brown water . . .

watching death float

between my legs



summer heat . . .

an empty-eyed

woman plods

past me into the

gecko's mouth



Even when he writes about "normal" things we all normally write about, he does it in his own, "twisted", way, with unexpected turns. He asks the reader to stop and deeply think about what he/she reads, sees and feels:



at midnight,

a dead mouse lighting




the morning

sky hovers  

over me, weighted

down with the gray

eyes of vendors



a small mound

of dirt, the stillness

of words

caught between a

siren's echo



Living in the Philippines, his everyday encounters with and empathy for, first of all, the poor who he has labeled "the invisible people," lead to many touching poems. He wants to warn the world, to call its attention:




he fishes

inside of a

still born moon

mumbling words he

can't remember




still water . . .

the stench of a

newborn moon




she sleeps through

noon on a cement

slab scented

with peanuts and

stale memories



I cannot recommend this book as the one you can learn from. We can only be grateful to Robert for letting us into his world. And his world is not limited to Earth only. The universe is boundless, we all know that. His poems flow, fly, collide with each other through space and time. If dare enter Robert's boundless world, be warned: it won't be easy. You will have to take a firm running start and fly off to capture them.



ZenRiver Poems & Haibun

By Chris Faiers

Hidden brook Press ( 2008

ISBN: 978-1-897475- 25-6

perfectbound, English language, $15.95 CDA


Reviewed by Terry Ann Carter


Shaving his head and donning the robes of a Zen monk, Matsuo Basho and his travelling companion and fellow monk, Sora, set out on a journey between Miyagino and Matsushima, Japan, in the spring of 1689. From early 1690 into 1694 Basho wrote and revised his “travel diary” Oku-no-hosomichi the narrow road within; the narrow way through the interior. Oku-no-hosomichi is much more than a poetic travel journal. Its form haibun combines short prose passages with haiku; yet, the heart and mind of this little book, its kokoro, cannot be found simply by defining form. His account grew out of arduous studies in poetry, Buddhism, Taoism, Confucianism, Shintoism and some very important Zen training. Basho was a student of Saigyo, a Buddhist monk-poet who lived five hundred years earlier (1118 – 1190), and who is the most prominent poet of the imperial anthology, Shinkokinshu. Like Saigyo before him, Basho believed in a co-dependent origination, a Buddhist idea holding that all things are fully interdependent, even at the point of origin.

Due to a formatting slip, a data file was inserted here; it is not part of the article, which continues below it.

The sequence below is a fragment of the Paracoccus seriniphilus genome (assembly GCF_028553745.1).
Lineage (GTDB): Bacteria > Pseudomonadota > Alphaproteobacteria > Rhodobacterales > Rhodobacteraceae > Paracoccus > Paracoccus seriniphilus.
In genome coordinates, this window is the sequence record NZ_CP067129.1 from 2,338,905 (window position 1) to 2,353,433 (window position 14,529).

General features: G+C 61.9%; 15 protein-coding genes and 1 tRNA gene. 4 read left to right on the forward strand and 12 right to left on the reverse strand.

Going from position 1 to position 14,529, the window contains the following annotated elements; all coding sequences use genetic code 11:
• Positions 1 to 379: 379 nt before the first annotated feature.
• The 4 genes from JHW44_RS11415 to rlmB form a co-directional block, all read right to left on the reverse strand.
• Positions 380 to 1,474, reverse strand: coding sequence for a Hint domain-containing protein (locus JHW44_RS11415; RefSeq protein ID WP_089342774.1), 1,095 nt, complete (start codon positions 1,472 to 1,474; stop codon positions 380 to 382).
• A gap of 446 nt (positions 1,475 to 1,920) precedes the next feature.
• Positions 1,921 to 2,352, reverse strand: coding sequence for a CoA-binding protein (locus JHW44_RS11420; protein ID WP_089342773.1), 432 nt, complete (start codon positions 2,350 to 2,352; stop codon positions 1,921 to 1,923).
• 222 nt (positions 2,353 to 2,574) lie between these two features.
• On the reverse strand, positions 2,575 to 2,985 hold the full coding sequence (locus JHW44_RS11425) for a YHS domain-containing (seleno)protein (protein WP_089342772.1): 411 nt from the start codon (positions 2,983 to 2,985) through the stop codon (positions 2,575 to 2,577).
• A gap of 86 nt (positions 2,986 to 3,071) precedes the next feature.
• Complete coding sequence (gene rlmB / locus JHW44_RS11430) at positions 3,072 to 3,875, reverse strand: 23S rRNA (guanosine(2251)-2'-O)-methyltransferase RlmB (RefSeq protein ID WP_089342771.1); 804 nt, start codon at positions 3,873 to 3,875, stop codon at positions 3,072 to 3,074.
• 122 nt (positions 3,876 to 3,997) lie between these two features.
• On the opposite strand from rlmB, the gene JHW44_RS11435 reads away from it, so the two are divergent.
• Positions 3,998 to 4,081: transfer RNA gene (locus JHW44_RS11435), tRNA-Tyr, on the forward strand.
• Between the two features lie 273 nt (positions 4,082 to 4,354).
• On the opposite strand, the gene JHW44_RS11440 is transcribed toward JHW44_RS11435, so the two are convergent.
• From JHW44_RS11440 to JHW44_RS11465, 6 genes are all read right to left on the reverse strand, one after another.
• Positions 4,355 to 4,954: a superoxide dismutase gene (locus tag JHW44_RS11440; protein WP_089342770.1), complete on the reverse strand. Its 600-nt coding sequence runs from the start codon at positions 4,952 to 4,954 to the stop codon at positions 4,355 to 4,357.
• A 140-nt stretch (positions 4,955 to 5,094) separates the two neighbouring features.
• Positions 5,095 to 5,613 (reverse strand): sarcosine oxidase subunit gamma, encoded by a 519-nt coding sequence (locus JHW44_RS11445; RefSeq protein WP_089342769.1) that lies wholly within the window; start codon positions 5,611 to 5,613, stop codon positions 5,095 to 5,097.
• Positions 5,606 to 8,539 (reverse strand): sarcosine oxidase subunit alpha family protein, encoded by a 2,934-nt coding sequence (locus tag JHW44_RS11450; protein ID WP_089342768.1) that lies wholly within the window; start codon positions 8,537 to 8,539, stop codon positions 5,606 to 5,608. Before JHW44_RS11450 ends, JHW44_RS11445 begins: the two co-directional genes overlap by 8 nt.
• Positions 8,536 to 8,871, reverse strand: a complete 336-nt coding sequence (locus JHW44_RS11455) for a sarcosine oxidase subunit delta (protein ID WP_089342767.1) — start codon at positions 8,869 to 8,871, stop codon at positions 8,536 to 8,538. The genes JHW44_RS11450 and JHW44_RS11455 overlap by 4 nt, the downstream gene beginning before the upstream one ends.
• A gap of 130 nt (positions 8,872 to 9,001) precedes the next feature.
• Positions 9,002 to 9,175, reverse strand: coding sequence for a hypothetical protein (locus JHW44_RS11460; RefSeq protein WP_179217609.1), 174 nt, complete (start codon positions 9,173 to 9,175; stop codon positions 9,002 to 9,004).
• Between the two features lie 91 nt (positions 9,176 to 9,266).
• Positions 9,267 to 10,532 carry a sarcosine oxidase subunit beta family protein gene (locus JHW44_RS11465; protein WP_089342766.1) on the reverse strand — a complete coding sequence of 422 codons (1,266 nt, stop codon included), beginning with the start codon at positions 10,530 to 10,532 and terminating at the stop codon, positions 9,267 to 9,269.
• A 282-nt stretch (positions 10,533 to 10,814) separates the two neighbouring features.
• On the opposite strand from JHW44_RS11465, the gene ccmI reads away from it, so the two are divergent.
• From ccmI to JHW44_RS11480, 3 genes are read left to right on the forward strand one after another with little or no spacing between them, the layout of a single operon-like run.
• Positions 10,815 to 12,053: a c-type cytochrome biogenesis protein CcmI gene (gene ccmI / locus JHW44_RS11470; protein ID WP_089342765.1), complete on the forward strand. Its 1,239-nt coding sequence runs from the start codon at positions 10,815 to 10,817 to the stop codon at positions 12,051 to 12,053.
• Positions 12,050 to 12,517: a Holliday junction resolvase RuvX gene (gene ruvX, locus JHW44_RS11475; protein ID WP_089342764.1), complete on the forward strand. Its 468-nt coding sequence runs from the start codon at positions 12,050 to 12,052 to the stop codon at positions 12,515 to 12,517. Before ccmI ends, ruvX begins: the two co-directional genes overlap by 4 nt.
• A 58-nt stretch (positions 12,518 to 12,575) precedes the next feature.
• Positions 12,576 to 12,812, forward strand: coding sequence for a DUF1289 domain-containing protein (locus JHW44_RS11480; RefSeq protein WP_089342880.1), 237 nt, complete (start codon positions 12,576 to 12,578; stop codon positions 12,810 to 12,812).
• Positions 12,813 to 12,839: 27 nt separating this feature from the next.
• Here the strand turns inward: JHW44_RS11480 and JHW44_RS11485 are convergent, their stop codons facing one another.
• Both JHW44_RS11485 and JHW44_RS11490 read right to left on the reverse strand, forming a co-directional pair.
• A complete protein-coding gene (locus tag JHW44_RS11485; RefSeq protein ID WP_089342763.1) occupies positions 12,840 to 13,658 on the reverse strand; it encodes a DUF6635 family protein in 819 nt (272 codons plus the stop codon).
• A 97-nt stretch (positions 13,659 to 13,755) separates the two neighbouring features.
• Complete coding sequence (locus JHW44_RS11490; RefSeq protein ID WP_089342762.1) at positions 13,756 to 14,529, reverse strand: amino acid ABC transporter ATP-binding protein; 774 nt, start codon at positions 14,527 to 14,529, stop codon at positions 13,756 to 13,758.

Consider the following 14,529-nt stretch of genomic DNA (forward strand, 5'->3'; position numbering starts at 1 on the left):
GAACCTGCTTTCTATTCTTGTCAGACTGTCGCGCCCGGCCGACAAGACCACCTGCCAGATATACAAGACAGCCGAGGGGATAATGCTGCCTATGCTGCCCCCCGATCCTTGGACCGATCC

And like Basho before him, Chris Faiers, an English language haiku poet, meditator, custodian of a Buddhist retreat, ZenRiver Gardens, believes in the interdependence of all life, the reflective power of creative meditation, the reverence for walking and dreaming. Faiers, a long time devotee to the Japanese literary forms of haiku and haibun, has established himself as a haijin (teacher/poet) and leading voice in the haiku community. His poems have appeared in forty anthologies and scholarly works including those published by McGraw-Hill and Simon & Schuster. His poems have been praised by major Canadian poets Al Purdy and Irving Layton. Even George Harrison (of Beatle fame) enjoyed his poems in the late 60’s.


Faiers’ newest collection, ZenRiver Poems and Haibun is a little book filled with a large heart mind (kokoro) spirit. Although Faiers is the main contributor, there are selections also by Stan White, Warren Fraser, James Deahl, and Katherine Gordon. The book consists of an introduction, seasonal haibun, and three haibun written during an earlier period: A Psychedelic Basho, Lavenham, and Formentera.


The haibun is a literary form that consists of a short prose piece concluding with a linked haiku or a longer prose piece with interspersing haiku; haiku being that (often) three lined (or shorter) seventeen syllabled (or shorter)grasp at the aha moment. January Thaw, although not the strongest piece in the collection, serves as an introduction to the poetry and to the new year to follow. Filled with temperature reports and the antics of his beloved dog, Chase, the first haibun concludes with a haiku by Warren Fraser, containing a beautiful image of snow drifting by sumacs. It is not until Faiers heads into Hangin’ With Bubo that things get really interesting. Faiers’ description of the Ontario trails near the old quarry hamlet of Malone and references to Buddha, sundogs (parhelions) and rainbows, reminds a reader of the grace of his mentor, Basho, and the linked haiku